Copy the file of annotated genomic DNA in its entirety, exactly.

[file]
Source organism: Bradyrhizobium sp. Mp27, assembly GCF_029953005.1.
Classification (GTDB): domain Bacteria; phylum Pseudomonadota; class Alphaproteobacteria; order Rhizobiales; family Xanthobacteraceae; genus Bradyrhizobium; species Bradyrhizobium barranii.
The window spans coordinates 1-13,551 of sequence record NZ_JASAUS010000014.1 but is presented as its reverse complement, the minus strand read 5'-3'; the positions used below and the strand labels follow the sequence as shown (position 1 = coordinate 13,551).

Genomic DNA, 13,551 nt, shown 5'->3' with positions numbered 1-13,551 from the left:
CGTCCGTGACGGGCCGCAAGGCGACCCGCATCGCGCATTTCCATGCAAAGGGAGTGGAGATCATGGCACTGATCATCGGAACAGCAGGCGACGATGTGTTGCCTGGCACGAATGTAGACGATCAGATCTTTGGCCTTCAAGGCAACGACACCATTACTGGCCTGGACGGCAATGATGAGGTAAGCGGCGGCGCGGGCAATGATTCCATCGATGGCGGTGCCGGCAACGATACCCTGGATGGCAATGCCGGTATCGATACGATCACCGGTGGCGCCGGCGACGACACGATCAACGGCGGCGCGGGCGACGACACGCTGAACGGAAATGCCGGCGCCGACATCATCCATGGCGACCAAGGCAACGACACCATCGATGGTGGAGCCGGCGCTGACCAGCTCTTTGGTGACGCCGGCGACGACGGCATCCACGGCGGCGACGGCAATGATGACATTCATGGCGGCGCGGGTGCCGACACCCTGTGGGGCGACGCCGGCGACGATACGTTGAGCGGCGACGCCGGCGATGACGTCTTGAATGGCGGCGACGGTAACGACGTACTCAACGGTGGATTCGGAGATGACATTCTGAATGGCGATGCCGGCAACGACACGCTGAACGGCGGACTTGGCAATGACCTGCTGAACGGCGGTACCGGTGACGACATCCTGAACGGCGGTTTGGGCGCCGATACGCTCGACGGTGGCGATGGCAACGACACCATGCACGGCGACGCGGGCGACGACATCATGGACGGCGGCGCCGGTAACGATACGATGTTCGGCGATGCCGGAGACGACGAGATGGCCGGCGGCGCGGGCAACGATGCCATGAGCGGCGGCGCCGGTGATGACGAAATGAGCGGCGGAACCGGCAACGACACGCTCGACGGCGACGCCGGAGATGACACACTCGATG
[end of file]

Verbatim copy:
Source organism: Bradyrhizobium sp. Mp27, assembly GCF_029953005.1.
Classification (GTDB): domain Bacteria; phylum Pseudomonadota; class Alphaproteobacteria; order Rhizobiales; family Xanthobacteraceae; genus Bradyrhizobium; species Bradyrhizobium barranii.
The window spans coordinates 1-13,551 of sequence record NZ_JASAUS010000014.1 but is presented as its reverse complement, the minus strand read 5'-3'; the positions used below and the strand labels follow the sequence as shown (position 1 = coordinate 13,551).

Genomic DNA, 13,551 nt, shown 5'->3' with positions numbered 1-13,551 from the left:
CGTCCGTGACGGGCCGCAAGGCGACCCGCATCGCGCATTTCCATGCAAAGGGAGTGGAGATCATGGCACTGATCATCGGAACAGCAGGCGACGATGTGTTGCCTGGCACGAATGTAGACGATCAGATCTTTGGCCTTCAAGGCAACGACACCATTACTGGCCTGGACGGCAATGATGAGGTAAGCGGCGGCGCGGGCAATGATTCCATCGATGGCGGTGCCGGCAACGATACCCTGGATGGCAATGCCGGTATCGATACGATCACCGGTGGCGCCGGCGACGACACGATCAACGGCGGCGCGGGCGACGACACGCTGAACGGAAATGCCGGCGCCGACATCATCCATGGCGACCAAGGCAACGACACCATCGATGGTGGAGCCGGCGCTGACCAGCTCTTTGGTGACGCCGGCGACGACGGCATCCACGGCGGCGACGGCAATGATGACATTCATGGCGGCGCGGGTGCCGACACCCTGTGGGGCGACGCCGGCGACGATACGTTGAGCGGCGACGCCGGCGATGACGTCTTGAATGGCGGCGACGGTAACGACGTACTCAACGGTGGATTCGGAGATGACATTCTGAATGGCGATGCCGGCAACGACACGCTGAACGGCGGACTTGGCAATGACCTGCTGAACGGCGGTACCGGTGACGACATCCTGAACGGCGGTTTGGGCGCCGATACGCTCGACGGTGGCGATGGCAACGACACCATGCACGGCGACGCGGGCGACGACATCATGGACGGCGGCGCCGGTAACGATACGATGTTCGGCGATGCCGGAGACGACGAGATGGCCGGCGGCGCGGGCAACGATGCCATGAGCGGCGGCGCCGGTGATGACGAAATGAGCGGCGGAACCGGCAACGACACGCTCGACGGCGACGCCGGAGATGACACACTCGATG